Even though the Fed cut rates on Tuesday, does that help you understand the current situation? It’s easy to get swept up in the minute-by-minute news about Covid-19 and how bad things will be here in the U.S. Of course, we should be concerned. Everyone from teachers, scientists and investors are trying to predict the virus’ impact on society, its lethality and when the stock market will bottom. We have few hard facts to analyze at this point, which makes it even more scary.
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Investors are swamped with long emails from their money managers that are vapid in content—predictable phrases like “we are working on it” and “don’t worry.” But their attempts to soothe and educate miss the mark. The format of such letters are remarkably similar in structure: informing you that your managers are constantly surveying the landscape for any changes; referring to historical selloffs and their recovery time; and closing with “we don’t know anything yet but will keep you informed.” Masters of the obvious!
We are at a point of maximum uncertainty, with no compass to guide us. The facts on the ground are fluid, and I suspect these conditions will be with us for some time. Focusing on yield curves, bond spreads and other tangible measures may be self-soothing, but it doesn’t lead you forward. What to do?
Perhaps a better approach is to think about the American spirit and how we have prevailed over anything that has come our way. This may seem far from the topic at hand, but I find it more helpful than parroting past selloffs and how long it took to recover. It allows us to picture a way forward through the haze, but with an eventual positive outcome. This is very helpful for long-term investors.
The virus has given the U.S. the opportunity to showcase our superlative talent in medicine, pharma research, teamwork and overall tenacity. Putting politics aside, there is no doubt that America has the best and brightest working in concert to solve this challenge. That’s what we do. For example, during World War 2, America typically demonstrated remarkable tenacity and brilliance through the Manhattan Project as we raced to develop the atom bomb first. That template is a theme that has recurred throughout our history, and it is playing out presently. This time around we also see capitalism as a catalyst that provides even more momentum to solve the problem. When the president assembled some of the top pharma CEOs for a briefing recently, a CNBC reporter present at the briefing told me there was a healthy spirit of competition when discussing how soon their companies may succeed in solving the problem. That’s America at its finest.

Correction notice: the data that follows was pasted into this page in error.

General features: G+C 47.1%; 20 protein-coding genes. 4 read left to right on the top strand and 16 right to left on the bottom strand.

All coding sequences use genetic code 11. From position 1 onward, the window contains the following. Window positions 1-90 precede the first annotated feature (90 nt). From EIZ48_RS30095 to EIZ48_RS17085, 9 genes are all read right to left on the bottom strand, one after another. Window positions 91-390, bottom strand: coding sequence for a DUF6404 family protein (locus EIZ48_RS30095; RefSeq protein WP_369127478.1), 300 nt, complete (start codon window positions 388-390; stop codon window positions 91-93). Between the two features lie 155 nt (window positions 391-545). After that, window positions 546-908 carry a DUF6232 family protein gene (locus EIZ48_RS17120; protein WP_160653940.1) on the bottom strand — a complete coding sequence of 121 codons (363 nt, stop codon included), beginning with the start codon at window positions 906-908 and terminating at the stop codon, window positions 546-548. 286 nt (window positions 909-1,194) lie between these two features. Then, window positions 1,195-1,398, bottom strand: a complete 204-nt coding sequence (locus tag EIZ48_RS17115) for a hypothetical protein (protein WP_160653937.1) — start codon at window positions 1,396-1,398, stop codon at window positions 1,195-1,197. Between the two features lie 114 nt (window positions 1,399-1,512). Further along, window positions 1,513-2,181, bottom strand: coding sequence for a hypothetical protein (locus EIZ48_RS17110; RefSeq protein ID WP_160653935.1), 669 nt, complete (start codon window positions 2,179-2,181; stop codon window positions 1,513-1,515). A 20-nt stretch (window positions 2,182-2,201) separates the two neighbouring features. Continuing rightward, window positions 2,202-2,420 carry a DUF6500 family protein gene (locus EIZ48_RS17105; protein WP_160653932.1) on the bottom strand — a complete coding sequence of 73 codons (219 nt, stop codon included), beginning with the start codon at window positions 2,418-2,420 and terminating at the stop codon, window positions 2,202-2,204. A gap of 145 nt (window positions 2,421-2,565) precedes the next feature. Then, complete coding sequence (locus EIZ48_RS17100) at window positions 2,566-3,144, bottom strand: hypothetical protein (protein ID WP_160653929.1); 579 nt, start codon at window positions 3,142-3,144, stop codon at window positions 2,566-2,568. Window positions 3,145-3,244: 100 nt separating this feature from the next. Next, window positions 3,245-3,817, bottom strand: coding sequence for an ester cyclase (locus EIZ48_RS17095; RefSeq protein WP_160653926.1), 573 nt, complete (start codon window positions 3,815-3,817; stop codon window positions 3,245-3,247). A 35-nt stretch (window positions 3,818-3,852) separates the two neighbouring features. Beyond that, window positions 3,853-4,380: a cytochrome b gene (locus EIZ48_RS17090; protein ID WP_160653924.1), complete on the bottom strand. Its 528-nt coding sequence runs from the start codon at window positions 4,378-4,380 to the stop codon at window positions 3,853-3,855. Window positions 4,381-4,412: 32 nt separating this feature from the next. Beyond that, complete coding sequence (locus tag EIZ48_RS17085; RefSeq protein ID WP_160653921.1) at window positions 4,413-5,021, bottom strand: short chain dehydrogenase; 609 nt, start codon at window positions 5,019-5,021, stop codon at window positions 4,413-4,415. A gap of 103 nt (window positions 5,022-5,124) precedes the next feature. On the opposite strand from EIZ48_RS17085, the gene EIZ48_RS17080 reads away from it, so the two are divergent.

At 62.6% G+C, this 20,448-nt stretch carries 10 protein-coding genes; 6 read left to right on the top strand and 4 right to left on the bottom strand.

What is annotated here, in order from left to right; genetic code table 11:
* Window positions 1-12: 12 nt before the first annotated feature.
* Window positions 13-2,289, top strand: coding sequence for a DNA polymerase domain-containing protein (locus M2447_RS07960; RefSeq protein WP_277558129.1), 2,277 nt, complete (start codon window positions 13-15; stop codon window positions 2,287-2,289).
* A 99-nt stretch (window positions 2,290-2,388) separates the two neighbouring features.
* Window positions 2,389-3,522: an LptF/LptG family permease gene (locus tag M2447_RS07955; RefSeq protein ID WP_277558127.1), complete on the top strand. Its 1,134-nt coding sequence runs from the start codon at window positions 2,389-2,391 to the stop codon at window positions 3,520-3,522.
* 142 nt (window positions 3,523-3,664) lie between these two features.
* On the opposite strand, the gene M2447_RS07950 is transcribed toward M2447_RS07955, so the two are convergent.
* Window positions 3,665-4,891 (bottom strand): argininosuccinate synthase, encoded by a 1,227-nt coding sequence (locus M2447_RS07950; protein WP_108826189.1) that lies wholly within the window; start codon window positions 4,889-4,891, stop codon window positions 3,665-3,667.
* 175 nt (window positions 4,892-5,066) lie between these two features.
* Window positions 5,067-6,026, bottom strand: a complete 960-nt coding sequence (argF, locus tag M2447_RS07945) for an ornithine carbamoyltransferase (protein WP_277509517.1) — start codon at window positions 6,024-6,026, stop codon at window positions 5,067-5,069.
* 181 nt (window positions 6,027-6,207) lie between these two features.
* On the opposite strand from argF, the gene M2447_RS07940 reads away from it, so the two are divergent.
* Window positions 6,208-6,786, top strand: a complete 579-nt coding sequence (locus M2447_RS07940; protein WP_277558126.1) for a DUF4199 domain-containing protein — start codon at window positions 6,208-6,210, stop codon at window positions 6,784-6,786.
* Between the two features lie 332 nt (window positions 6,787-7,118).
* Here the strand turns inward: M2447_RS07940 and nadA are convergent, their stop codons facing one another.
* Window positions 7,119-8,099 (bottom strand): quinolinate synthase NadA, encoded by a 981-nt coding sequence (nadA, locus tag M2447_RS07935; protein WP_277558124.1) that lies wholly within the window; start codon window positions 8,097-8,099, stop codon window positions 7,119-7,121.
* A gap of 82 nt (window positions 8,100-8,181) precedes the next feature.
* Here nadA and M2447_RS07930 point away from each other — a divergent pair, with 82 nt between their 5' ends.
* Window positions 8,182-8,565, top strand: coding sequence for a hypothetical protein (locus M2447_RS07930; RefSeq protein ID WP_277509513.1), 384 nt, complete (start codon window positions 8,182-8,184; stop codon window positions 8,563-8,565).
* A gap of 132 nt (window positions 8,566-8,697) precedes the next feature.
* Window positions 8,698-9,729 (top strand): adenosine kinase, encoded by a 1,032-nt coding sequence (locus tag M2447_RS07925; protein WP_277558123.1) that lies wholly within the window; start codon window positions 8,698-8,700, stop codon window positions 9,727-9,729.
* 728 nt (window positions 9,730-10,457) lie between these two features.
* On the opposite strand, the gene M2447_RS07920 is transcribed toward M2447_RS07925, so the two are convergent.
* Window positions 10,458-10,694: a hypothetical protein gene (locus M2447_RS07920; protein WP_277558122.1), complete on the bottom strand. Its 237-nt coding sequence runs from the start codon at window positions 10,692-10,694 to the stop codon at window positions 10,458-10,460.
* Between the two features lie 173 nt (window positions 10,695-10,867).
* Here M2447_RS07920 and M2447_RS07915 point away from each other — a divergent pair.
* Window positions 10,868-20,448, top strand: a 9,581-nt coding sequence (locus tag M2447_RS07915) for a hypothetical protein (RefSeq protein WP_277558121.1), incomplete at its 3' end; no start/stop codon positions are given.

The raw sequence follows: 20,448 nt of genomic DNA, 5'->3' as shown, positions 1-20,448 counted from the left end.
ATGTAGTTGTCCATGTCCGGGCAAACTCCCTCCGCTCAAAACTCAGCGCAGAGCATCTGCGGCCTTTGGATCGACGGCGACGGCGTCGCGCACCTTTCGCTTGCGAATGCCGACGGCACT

Of course the stock market will continue to be more volatile than usual. Going back to the Manhattan Project, imagine if investors had been continually updated about that erratic path to success. There would be constant lurching between “we are winning” and “we are losing,” and markets would have been just as volatile as they have been these past weeks.
The U.S. will prevail against the virus, like it has done many times with other threats across a wide spectrum. GDP and other business measures will show the temporary effects, and could be followed [by] early signs of recovery. There is much research on this topic, including, for example, The Economics of Natural Disasters published by the Federal Reserve Bank of St Louis in 2018. An analysis of Hurricane Katrina showed that the GDP of Louisiana showed accelerated recovery within the same year as the disaster, suggesting such results can be scaled to other disaster recovery scenarios.
The U.S. will prevail against the virus, just like we have done many times with other threats across a wide spectrum. GDP and other business measures will show the temporary effects, but should be followed by a big comeback. I expect for American brilliance to prevail once again, and thus I remain fully invested, confident about the outcome.
Opinions expressed are subject to change.